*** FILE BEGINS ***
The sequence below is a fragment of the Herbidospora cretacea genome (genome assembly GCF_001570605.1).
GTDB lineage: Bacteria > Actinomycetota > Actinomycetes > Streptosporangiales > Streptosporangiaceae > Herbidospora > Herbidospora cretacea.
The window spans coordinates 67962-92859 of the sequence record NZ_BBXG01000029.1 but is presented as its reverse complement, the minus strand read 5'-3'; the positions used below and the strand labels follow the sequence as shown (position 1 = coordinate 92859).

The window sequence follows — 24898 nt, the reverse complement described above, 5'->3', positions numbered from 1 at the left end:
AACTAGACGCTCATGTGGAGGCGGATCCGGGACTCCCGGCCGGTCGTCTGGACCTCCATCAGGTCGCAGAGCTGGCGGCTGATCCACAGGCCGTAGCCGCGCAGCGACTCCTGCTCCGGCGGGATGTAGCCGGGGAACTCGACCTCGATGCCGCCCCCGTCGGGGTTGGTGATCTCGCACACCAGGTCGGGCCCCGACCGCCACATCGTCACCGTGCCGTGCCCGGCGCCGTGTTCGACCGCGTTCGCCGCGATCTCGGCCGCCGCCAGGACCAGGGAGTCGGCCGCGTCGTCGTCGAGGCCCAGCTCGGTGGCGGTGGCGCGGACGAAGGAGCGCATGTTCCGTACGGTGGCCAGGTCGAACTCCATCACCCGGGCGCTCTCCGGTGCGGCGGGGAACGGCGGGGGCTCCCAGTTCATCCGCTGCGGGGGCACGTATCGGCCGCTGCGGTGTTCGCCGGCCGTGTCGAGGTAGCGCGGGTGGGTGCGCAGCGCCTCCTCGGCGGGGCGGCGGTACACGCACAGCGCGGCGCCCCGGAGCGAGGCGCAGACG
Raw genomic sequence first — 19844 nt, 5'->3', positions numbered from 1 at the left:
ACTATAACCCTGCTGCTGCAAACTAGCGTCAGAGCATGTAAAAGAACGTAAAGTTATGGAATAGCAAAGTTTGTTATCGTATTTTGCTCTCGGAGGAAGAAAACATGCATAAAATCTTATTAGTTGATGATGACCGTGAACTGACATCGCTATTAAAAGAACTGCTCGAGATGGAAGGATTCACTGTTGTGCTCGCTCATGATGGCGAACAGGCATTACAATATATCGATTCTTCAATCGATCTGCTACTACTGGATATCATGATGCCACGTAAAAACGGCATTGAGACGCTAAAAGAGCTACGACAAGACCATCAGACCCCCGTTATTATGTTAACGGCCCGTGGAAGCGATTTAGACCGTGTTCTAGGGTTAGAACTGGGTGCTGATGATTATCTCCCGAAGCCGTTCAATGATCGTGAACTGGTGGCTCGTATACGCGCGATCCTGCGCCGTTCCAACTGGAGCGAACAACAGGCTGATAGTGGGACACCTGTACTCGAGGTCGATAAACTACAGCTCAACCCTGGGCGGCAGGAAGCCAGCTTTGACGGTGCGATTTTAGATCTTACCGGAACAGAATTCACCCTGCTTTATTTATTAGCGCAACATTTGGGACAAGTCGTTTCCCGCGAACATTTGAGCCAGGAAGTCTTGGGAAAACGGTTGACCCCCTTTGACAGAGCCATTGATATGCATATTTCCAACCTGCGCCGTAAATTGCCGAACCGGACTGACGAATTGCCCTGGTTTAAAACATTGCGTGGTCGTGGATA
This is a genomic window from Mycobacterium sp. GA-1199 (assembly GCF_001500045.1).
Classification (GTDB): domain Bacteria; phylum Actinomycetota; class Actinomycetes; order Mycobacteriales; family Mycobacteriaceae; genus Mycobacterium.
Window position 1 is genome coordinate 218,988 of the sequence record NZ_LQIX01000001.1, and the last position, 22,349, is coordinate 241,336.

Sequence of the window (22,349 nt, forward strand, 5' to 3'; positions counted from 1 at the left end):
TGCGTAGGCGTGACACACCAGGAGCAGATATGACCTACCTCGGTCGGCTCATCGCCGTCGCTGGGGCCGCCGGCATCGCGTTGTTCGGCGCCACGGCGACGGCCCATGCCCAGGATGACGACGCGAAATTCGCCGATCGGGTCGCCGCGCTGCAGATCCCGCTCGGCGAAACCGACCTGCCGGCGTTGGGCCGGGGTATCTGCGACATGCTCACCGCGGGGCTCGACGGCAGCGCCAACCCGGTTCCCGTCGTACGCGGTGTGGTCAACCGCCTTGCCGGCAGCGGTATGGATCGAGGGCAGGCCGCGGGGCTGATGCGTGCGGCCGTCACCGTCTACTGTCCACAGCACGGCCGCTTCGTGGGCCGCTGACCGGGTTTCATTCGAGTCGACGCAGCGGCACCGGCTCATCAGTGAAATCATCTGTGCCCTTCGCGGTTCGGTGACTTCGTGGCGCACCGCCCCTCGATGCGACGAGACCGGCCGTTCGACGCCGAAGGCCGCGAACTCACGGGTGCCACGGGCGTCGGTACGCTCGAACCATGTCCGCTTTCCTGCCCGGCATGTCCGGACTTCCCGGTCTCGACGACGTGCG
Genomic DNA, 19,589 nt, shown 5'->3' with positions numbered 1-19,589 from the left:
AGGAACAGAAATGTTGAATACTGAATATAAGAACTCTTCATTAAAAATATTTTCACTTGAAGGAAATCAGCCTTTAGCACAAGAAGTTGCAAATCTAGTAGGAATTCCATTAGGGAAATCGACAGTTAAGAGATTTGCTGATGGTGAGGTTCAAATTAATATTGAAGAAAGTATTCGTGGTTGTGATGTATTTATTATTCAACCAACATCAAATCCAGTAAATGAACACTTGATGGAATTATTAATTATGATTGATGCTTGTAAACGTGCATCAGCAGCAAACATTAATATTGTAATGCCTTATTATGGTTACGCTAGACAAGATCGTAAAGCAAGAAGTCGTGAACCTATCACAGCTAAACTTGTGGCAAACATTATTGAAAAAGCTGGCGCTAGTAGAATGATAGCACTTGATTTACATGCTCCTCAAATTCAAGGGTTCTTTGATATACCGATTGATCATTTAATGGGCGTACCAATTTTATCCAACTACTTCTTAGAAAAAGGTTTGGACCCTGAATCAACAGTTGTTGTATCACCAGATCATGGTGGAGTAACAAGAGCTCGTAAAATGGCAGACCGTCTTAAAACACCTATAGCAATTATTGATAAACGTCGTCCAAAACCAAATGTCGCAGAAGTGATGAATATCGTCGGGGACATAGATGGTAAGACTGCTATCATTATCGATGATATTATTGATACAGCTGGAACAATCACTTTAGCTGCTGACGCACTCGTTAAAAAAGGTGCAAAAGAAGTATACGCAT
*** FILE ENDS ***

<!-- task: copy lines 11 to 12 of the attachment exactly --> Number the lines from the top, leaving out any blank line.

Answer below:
Sequence of the window (22,349 nt, forward strand, 5' to 3'; positions counted from 1 at the left end):
TGCGTAGGCGTGACACACCAGGAGCAGATATGACCTACCTCGGTCGGCTCATCGCCGTCGCTGGGGCCGCCGGCATCGCGTTGTTCGGCGCCACGGCGACGGCCCATGCCCAGGATGACGACGCGAAATTCGCCGATCGGGTCGCCGCGCTGCAGATCCCGCTCGGCGAAACCGACCTGCCGGCGTTGGGCCGGGGTATCTGCGACATGCTCACCGCGGGGCTCGACGGCAGCGCCAACCCGGTTCCCGTCGTACGCGGTGTGGTCAACCGCCTTGCCGGCAGCGGTATGGATCGAGGGCAGGCCGCGGGGCTGATGCGTGCGGCCGTCACCGTCTACTGTCCACAGCACGGCCGCTTCGTGGGCCGCTGACCGGGTTTCATTCGAGTCGACGCAGCGGCACCGGCTCATCAGTGAAATCATCTGTGCCCTTCGCGGTTCGGTGACTTCGTGGCGCACCGCCCCTCGATGCGACGAGACCGGCCGTTCGACGCCGAAGGCCGCGAACTCACGGGTGCCACGGGCGTCGGTACGCTCGAACCATGTCCGCTTTCCTGCCCGGCATGTCCGGACTTCCCGGTCTCGACGACGTGCG